Will cutting methane emissions help slow global warming?

Definitely. We need to do everything possible to cut manmade methane emissions.  But to get atmospheric methane levels to fall by cutting emissions alone, we would have to fast-track it far beyond what has been done to date. 

In 2021, the US and EU launched the Global Methane Pledge, which commits over 120 nations to cutting manmade methane emissions at least 30 percent below 2020 levels by 2030.  That’s critically important and will take concerted global effort to achieve. 

But we need to do even more. According to the Global Methane Assessment conducted by United Nations Environment Programme and the Climate & Clean Air Coalition, available mitigation measures could potentially cut anthropogenic methane emissions by as much as 45% by 2030.  These reductions could avoid nearly 0.3o C of methane-induced warming by the 2040s.  That would complement other climate mitigation efforts and help limit global warming.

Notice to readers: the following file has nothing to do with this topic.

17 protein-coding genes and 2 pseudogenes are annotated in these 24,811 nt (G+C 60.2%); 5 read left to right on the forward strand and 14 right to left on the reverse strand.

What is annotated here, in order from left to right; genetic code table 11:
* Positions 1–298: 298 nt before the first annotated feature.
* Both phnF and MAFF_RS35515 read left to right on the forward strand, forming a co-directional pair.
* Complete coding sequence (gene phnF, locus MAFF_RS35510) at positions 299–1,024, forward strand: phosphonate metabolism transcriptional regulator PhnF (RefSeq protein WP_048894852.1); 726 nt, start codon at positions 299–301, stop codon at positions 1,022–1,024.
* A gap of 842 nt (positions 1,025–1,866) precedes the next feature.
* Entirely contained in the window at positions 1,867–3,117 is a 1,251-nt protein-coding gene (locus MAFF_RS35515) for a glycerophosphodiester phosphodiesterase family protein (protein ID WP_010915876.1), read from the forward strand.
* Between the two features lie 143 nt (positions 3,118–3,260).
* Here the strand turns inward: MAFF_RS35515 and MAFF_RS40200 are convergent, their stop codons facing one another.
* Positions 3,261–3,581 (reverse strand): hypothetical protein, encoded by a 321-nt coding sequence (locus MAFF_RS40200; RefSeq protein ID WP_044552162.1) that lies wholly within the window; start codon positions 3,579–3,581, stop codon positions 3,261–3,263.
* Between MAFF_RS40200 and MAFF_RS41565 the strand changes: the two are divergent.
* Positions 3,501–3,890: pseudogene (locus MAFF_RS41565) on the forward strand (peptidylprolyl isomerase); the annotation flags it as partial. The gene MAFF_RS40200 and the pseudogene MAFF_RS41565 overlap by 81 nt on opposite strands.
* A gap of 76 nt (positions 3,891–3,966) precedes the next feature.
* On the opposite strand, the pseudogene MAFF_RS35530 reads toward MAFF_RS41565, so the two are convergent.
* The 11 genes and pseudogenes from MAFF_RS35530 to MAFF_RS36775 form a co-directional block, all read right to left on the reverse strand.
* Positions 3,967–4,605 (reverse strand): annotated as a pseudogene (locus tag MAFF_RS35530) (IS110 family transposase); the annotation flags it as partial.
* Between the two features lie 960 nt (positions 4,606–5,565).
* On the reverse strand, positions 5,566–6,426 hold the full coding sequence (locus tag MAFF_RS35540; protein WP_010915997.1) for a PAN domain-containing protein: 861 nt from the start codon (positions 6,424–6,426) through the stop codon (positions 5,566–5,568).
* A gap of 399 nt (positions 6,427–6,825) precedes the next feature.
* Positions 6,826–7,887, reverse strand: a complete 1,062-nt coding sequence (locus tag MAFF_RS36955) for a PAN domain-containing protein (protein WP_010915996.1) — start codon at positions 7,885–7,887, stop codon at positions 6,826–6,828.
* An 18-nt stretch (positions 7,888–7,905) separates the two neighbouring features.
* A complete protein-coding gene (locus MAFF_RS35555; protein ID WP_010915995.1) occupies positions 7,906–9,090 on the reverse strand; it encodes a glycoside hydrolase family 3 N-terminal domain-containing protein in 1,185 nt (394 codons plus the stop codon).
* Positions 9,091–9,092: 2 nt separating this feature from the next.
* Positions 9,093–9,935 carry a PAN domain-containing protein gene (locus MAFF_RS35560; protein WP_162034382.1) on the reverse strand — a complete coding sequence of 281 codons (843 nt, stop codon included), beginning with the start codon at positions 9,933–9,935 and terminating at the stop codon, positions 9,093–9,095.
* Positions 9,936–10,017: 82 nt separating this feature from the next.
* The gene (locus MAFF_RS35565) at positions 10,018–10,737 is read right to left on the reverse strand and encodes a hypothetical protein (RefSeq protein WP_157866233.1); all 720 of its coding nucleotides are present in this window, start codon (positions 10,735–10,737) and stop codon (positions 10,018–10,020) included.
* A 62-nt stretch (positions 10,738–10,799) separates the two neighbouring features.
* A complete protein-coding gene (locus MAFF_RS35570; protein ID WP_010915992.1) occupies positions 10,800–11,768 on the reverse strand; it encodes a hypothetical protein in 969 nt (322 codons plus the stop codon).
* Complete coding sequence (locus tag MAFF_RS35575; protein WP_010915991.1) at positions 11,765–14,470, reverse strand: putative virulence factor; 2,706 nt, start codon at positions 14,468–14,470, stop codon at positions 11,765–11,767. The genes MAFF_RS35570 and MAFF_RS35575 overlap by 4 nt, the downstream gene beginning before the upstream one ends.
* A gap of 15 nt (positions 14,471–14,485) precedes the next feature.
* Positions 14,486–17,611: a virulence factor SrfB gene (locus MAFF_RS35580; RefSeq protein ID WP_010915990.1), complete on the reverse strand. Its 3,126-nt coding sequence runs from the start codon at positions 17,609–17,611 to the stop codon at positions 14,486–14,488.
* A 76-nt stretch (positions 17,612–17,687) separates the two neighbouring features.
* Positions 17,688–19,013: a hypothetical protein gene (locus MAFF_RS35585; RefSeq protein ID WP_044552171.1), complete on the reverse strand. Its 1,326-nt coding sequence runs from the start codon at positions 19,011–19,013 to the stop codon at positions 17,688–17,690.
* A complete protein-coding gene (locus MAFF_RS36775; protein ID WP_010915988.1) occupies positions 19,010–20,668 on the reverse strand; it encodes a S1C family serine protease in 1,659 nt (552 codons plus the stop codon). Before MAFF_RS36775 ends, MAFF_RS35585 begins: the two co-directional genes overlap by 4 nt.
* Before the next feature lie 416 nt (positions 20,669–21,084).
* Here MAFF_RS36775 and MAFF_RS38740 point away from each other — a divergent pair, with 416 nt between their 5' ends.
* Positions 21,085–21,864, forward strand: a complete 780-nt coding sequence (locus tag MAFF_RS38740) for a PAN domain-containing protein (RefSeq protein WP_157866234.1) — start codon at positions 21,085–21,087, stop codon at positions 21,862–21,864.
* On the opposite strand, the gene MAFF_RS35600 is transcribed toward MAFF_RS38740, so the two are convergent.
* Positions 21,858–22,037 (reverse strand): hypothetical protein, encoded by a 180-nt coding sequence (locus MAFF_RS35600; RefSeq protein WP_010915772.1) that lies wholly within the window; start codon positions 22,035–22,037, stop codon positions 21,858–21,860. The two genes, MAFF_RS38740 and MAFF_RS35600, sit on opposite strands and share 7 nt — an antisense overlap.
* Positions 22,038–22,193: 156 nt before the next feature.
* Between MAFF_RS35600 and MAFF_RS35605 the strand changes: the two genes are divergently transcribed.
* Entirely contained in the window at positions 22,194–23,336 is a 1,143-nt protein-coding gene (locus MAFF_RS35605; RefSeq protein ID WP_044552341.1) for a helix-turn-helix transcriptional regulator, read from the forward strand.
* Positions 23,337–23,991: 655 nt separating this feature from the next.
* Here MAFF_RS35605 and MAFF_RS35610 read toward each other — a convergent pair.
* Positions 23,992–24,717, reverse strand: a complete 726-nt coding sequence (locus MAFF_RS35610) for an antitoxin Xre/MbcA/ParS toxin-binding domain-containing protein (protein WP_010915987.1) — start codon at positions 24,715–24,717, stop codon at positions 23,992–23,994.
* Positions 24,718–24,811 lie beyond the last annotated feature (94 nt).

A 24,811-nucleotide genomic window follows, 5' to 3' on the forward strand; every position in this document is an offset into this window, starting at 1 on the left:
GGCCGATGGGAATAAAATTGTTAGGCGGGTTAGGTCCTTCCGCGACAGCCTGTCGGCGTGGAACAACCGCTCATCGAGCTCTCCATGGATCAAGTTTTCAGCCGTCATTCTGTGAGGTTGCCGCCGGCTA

It’s vital to achieve this, but it won’t be easy.  Some sources of methane emissions are harder to mitigate than others. Some are unavoidable.  Methane from certain agricultural sources (e.g. rice paddies) are considered “survival” emissions, i.e. emissions necessary for human survival. And as the planet warms, methane emissions from both sources – manmade and natural — will intensify, contributing further to global warming. 

In short, cutting methane emissions is critical, but it also has limitations.  Combining it with other strategies will give us the best chance to bring atmospheric methane down to safe levels.

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